Josef R.: So the thing is, I get a phone call from Marshall Rogers, and he said, “Hey, they put your credits on this Joe Kubert page, but you didn’t ink it.” I went, “No, I did. That’s me.” You know? If you said, “Ink a page just like Joe Kubert.”, I don’t know that I could. But if you stick Joe Kubert in front of me, and keep it tight enough, I can keep it looking like Joe Kubert. My thrust is always change the line and keep the attitude of what’s in front of you.
Jim Thompson: Was there ever anybody that you found you just couldn’t do?
Josef R.: You mean did do well enough?
Jim Thompson: Yeah, you just couldn’t capture them as an artist.
Josef R.: Yeah, Jack Kirby. I’m too afraid of Jack Kirby, he’s Jack Kirby for God’s sakes. So, I was always way too uptight to ink Jack Kirby’s stuff well. Now when Giacoia, and Sinnott, and Syd Shores, and all those other guys … Vinnie, God help us, would ink him, it’s like, “It’s Jack!” You know, he’s one of the guys, you go to dinner with Jack, you have drinks with Jack. But to me, it’s Jack Kirby, and I’m not changing a line. And unfortunately, you can’t be afraid. Again, it’s like the music. It’s like, I can’t play a good piece of music if I’m like, “Oh god, am I doing it right? Am I doing it right? Is this the right key? No, no, what am I doing?” You know, you just have to wade in. Jack Kirby was just … I didn’t think it looked amateurish, but I never felt like what I did what was really up to what it should’ve been.
Alex Grand: How’d you feel Mike Royer was as an inker on Jack?
Josef R.: I felt he was far too faithful, and some of the best parts of Jack Kirby is when Giacoia and Sinnott added a polish, and a muffle, and a …
Alex Grand: I see.
Josef R.: I felt, when I inked Kirby on a couple of covers, I did a Black Panther cover, and I found super sophisticated anatomy underneath the leg that Jack had stylized but really understood. And I think that what happened was more often than not the later inkers, the ones who just are not gonna screw with Jack Kirby, started to stylize it in a way because they were so enamored of the shape, not the intention of it. It’s sort of like if you took numbered footprints and laid them on the ground in a sequence, and you said, “Okay, hit these in numerical order.” You would, but you wouldn’t be Fred Astaire, you wouldn’t be dancing, you’d just be hitting the notes. The steps actually.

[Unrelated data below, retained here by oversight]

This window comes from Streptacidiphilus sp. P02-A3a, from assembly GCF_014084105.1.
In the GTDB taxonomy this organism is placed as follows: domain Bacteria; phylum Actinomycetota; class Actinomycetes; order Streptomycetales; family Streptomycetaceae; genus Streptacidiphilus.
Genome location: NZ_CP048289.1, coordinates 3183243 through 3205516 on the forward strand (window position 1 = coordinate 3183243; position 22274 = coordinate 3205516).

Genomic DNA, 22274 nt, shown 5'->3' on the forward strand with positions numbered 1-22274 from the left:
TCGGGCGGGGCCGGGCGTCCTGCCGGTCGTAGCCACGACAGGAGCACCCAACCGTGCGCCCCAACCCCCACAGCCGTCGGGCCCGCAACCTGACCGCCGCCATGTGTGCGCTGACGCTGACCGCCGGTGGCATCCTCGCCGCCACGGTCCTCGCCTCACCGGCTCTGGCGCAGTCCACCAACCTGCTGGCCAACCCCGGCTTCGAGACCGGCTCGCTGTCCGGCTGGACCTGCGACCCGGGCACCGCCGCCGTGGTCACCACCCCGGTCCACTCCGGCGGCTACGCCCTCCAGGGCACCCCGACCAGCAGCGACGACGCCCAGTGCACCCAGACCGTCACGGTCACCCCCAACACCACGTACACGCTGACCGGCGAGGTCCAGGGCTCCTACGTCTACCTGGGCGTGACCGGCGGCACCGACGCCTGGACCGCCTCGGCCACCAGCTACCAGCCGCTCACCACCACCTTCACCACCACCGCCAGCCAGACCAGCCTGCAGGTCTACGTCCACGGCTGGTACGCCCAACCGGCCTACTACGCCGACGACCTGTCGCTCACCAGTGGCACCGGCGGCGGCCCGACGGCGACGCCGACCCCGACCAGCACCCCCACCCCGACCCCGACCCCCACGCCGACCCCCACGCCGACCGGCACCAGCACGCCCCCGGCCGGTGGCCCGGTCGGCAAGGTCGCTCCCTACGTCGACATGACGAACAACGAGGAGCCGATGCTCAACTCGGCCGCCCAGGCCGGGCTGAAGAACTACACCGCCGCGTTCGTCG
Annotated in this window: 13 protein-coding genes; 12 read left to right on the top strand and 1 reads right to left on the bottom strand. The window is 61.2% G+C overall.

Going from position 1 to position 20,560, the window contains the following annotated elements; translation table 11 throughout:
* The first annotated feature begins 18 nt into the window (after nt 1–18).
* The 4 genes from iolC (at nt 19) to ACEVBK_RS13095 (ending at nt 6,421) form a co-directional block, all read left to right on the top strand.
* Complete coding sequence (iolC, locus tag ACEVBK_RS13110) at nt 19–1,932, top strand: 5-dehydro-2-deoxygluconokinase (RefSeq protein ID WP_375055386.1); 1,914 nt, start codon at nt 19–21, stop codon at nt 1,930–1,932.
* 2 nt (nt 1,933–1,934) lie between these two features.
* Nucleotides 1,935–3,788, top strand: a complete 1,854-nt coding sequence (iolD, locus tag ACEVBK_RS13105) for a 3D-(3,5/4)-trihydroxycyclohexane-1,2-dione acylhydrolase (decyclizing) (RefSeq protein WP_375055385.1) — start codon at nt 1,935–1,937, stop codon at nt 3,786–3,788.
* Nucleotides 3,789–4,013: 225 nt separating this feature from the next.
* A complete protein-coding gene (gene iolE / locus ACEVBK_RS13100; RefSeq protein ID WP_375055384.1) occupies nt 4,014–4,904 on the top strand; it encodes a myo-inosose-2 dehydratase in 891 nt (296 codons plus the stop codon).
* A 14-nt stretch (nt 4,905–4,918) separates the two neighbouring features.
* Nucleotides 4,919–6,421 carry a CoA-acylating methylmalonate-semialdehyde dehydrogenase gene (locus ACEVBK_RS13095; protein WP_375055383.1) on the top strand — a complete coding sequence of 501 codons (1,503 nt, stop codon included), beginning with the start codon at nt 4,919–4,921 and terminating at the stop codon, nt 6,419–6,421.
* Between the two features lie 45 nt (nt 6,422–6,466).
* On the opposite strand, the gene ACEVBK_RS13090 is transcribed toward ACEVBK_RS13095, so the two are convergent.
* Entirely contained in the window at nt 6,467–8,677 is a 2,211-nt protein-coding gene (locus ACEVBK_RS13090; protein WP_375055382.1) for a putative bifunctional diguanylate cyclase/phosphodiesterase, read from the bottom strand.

Jim Thompson: So, we should at least close out with maybe the death of the inker. Is it a career anymore?
Josef R.: I guess so, I guess somebody’s out there inking stuff. I mean, I think David Finch’s got inkers and Leinil Yu got inkers, and all those Brazilians have Joe Prado and O’Clair and all that sort of stuff. So I guess people are still inking.
Jim Thompson: But most pencillers are doing their own stuff now because of-
Josef R.: I don’t know that they are. I just mentioned a bunch of them who aren’t, there are definitely people who are doing it all on the computer, and thats certainly leaving everybody out of the picture. It’s like, I think Terry Beatty … And Mike Manly who does those Judge somebody or another, they all do it directly on the computer. So yeah, inkers are going the way of the silent movies. You know, I just got my very first word from DC comics in 14 years. Talked to a guy at a convention, he said, “I’ll do a cover, DC, you wanna ink it?”, I go, “Yeah.” But then I looked it up, they haven’t given me a cover in 14 years, and I used to do lots of covers. So, whatever the combinations of circumstances, they don’t know who I am, they have friends, they have teams, people are under contract, the computer’s doing it, they wanna discover somebody new, they think my stuff is old hat, whatever it is. I don’t work for Marvel or DC ever. They never call me up for any kind of gig. So …
Jim Thompson: That’s just crazy, ’cause you were … Especially of that prime Marvel era, you were one of the chief inkers there.
Josef R.: You know, I didn’t know that. Its like, if somebody said to me, “What’s the look of Marvel Comics?”, I’d say, “Joe Sinnott.” You know, it’s like Joe Sinnott is Marvel Comics. And they said, “No, no, no. You, and Austin, and Jansen were the look of Marvel Comics in the ’80s.”
Jim Thompson: Yeah.
Josef R.: I was just working.